Most people need a trade by whatever name and the 800 gorilla on the college campus today is DEBT. The rest of the antics are window dressing. The privilege they’re looking for isn’t so much free stuff as freedom from debt slavery so many of them face.

      Just as conscription was the real “peace” movement during Vietnam.

      They were nice enough kids until they met the professors. Time for some distance.

    8. Robert Schwartz Says:

      Michael Hiteshew: You are correct. The best translation for Ex 20:13 is “No Murder”.

      Jonathan: I have said this before. Islam has had its reformation. What you see is what you get. It seems very unlikely to result in a peaceful settlement.

    9. Robert Schwartz Says:

      Dearime: The events of the 16th Century seem to be quite distant in time. Human beings are capable of being truly awful, particularly in tribal conflicts. To me the difference between religions, is not what their adherents do during their worst moments, it is what they can coax out of their followers to be in their best moments. A good Christian is somebody like Mother Teresa who spends her life taking care of the poorest and sickest people in the world. A good Buddhist is somebody like the Dali Lama who spends his life spreading joy and love to people of all religions all around the world.

      A good Muslim, OTOH, is somebody like Abu Bakr al-Baghdadi, the Caliph of ISIS. He spreads death, beheadings, rape, slavery, and terror.

    10. Tyouth Says:

      “tell that to the heretics who were burned”…criticizes the “loving tolerance” of people and not Christ or Christ’s teachings.

      I don’t think He would have burned anybody and his teaching didn’t include directions for prejudicial behavior such as beheading and extreme prescriptions regarding apostates and sinners.

    11. Jonathan Says:

      Robert,

      As a wise man said, predictions are difficult, especially about the future. A significant minority in Islam has veered onto one or another jihad tracks. If the West seriously fights the jihadists, maybe the other Muslims will have second thoughts. The only reason the jihadists think they have a chance is that we’re hesitant about our own values. We have technology and demographics on our side, the only thing we lack is resolve. I’m betting the resolve will come, and that most Muslims would rather live the western bourgeois dream than under despotism and privation.

    12. David Foster Says:

      To clarify my comment about: “Not nearly as intertwined as Islam is designed to be, but also not something the Founding Father would probably have approved of”….that is Founding Fathers (plural), as in the founders of the United States.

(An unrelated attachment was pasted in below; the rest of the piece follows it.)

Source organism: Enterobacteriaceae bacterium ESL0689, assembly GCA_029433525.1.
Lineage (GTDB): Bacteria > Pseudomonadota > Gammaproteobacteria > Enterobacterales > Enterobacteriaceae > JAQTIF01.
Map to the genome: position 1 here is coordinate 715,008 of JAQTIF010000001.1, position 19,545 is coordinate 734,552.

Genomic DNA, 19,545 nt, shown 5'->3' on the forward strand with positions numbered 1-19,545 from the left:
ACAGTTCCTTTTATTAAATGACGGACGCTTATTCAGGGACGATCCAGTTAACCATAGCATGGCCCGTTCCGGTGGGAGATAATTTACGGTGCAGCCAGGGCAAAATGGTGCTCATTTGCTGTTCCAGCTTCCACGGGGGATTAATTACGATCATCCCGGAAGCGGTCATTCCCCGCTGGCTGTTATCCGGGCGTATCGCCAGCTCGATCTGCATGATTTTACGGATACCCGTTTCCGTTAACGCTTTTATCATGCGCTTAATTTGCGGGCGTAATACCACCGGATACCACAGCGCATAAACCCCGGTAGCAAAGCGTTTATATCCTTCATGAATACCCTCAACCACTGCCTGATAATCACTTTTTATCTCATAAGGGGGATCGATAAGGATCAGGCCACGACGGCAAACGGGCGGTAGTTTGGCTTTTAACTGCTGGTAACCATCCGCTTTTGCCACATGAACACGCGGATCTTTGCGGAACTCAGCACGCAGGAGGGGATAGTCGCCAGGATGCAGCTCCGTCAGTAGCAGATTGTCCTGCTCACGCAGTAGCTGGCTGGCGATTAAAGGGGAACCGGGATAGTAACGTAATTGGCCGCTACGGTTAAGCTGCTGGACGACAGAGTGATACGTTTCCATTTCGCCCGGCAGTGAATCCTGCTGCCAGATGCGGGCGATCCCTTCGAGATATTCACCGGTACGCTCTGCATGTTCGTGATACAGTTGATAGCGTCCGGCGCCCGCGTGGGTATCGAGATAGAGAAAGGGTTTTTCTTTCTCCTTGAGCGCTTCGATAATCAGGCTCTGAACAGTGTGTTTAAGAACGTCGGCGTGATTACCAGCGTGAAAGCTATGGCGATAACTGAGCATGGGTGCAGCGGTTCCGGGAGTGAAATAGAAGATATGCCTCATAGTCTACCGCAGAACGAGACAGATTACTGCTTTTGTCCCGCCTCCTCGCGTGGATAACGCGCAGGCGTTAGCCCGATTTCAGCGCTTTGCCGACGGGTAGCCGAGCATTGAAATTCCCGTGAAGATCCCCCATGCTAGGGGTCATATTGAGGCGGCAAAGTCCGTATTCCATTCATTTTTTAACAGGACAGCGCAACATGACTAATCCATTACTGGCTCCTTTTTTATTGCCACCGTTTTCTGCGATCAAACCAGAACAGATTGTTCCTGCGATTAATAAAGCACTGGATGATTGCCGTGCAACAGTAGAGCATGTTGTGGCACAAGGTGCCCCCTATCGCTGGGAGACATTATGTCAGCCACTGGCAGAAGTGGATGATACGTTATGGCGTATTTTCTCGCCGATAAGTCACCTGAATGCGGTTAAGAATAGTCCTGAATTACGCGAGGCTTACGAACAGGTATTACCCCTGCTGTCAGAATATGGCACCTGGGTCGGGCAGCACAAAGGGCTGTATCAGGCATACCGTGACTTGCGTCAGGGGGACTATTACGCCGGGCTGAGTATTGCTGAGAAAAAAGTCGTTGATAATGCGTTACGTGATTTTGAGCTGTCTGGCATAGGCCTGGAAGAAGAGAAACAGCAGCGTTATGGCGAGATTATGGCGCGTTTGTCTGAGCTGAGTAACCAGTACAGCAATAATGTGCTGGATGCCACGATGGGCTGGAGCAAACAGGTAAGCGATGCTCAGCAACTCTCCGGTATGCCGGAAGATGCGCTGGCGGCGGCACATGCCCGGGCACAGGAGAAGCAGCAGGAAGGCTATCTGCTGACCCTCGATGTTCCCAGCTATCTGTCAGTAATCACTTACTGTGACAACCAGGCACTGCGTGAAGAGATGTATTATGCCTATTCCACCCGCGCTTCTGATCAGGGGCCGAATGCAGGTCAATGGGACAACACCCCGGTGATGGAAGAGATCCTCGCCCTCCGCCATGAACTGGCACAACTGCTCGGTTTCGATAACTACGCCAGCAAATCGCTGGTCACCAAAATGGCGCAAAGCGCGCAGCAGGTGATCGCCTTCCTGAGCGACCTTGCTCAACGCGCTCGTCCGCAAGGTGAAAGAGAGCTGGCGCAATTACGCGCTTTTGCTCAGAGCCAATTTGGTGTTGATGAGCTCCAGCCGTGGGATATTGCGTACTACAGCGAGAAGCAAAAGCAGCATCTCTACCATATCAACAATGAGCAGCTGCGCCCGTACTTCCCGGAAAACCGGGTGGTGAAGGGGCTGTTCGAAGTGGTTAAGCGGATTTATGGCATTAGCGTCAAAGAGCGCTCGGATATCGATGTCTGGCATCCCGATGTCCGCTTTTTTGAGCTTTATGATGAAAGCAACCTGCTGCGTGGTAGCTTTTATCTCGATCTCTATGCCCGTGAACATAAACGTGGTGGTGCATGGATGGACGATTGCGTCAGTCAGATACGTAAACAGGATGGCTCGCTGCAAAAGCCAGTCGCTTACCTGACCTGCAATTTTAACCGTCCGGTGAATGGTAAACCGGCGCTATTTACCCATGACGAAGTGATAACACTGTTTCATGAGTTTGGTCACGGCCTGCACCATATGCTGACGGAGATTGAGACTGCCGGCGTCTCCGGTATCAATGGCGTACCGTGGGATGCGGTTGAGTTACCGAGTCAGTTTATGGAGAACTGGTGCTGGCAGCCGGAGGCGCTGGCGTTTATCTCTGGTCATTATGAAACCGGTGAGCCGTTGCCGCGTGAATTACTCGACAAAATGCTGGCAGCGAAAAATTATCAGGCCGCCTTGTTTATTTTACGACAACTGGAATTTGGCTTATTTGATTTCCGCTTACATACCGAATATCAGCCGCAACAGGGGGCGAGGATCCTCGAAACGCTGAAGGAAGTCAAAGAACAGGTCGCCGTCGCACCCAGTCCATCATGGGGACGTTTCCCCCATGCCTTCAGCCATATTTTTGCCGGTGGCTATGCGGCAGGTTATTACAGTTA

13. Mike K Says:

      “tell that to the heretics who were burned.”

      I think the key here is what was intended, not how later day adherents behaved. No one these days thinks Alexander VI was a good Pope and the Church has drifted into politics again with modern day leftists supporting this Pope and Liberation Theology.

      A far as Islam is concerned, this small symposium on Muslims has gotten me interested in the role of “Arabism” in what we call “radical Islam.” I plan to read two of Ibn Warraq’s books mentioned there. I have ordered them and will report when finished. I think he may have a point that what is attacking us is “Arabism.”

      The other strand running through my book is Koranic principles. I thought that the Koran has not been subject to the same kind of scrutiny that the Bible has been subjected to since at least the seventeenth century with Spinoza. In subsequent books I wrote on the Koran—in The Quest for the Historical Muhammad and What the Koran Really Says. These are essentially anthologies of articles critical of various aspects, but on a more technical level, various aspects of the language of the Koran, the origins of Islam, the traditional story of the origins of the Koran, and so on. They were very critical, and I thought that it was time that we started applying the same sort of criticism of the Koran that had been applied to the Old and the New Testaments.

    14. Sgt. Mom Says:

      Oh, those Christian heretics who were burned some … how many centuries ago – three or four?
      As opposed to that Muslim heretics who was burned a couple of months ago. In an iron cage. Not to mention the ones who were beheaded, drowned in an iron cage, and linked up with det-cord and explosives.